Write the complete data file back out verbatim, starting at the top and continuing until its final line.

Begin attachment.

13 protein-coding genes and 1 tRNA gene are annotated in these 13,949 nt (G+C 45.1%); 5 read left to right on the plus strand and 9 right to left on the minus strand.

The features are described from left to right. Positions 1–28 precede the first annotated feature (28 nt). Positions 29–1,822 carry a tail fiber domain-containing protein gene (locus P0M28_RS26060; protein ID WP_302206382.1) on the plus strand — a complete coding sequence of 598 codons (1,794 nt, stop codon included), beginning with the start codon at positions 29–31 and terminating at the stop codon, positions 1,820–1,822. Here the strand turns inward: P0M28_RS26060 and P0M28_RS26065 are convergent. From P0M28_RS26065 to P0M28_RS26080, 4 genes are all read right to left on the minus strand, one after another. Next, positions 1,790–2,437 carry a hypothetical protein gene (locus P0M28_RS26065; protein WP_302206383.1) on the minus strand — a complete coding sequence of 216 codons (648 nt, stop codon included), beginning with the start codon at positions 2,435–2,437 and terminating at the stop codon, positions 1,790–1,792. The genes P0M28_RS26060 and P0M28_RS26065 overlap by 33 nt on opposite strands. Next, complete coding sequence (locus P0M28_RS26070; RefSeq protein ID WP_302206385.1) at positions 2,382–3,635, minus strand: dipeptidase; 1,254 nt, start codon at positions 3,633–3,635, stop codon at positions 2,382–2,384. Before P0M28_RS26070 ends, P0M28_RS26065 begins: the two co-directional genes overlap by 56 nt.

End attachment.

13 protein-coding genes and 1 tRNA gene are annotated in these 13,949 nt (G+C 45.1%); 5 read left to right on the plus strand and 9 right to left on the minus strand.

The features are described from left to right. Positions 1–28 precede the first annotated feature (28 nt). Positions 29–1,822 carry a tail fiber domain-containing protein gene (locus P0M28_RS26060; protein ID WP_302206382.1) on the plus strand — a complete coding sequence of 598 codons (1,794 nt, stop codon included), beginning with the start codon at positions 29–31 and terminating at the stop codon, positions 1,820–1,822. Here the strand turns inward: P0M28_RS26060 and P0M28_RS26065 are convergent. From P0M28_RS26065 to P0M28_RS26080, 4 genes are all read right to left on the minus strand, one after another. Next, positions 1,790–2,437 carry a hypothetical protein gene (locus P0M28_RS26065; protein WP_302206383.1) on the minus strand — a complete coding sequence of 216 codons (648 nt, stop codon included), beginning with the start codon at positions 2,435–2,437 and terminating at the stop codon, positions 1,790–1,792. The genes P0M28_RS26060 and P0M28_RS26065 overlap by 33 nt on opposite strands. Next, complete coding sequence (locus P0M28_RS26070; RefSeq protein ID WP_302206385.1) at positions 2,382–3,635, minus strand: dipeptidase; 1,254 nt, start codon at positions 3,633–3,635, stop codon at positions 2,382–2,384. Before P0M28_RS26070 ends, P0M28_RS26065 begins: the two co-directional genes overlap by 56 nt.